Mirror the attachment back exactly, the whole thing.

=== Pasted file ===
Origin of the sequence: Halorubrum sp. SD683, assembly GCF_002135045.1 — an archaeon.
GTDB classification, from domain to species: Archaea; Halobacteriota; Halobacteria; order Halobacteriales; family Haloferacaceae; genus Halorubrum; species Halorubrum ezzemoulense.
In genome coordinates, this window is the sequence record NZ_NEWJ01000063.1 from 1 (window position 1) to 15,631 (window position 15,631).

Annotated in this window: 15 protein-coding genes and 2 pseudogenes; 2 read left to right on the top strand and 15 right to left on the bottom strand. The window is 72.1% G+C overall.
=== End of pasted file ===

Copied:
Origin of the sequence: Halorubrum sp. SD683, assembly GCF_002135045.1 — an archaeon.
GTDB classification, from domain to species: Archaea; Halobacteriota; Halobacteria; order Halobacteriales; family Haloferacaceae; genus Halorubrum; species Halorubrum ezzemoulense.
In genome coordinates, this window is the sequence record NZ_NEWJ01000063.1 from 1 (window position 1) to 15,631 (window position 15,631).

Annotated in this window: 15 protein-coding genes and 2 pseudogenes; 2 read left to right on the top strand and 15 right to left on the bottom strand. The window is 72.1% G+C overall.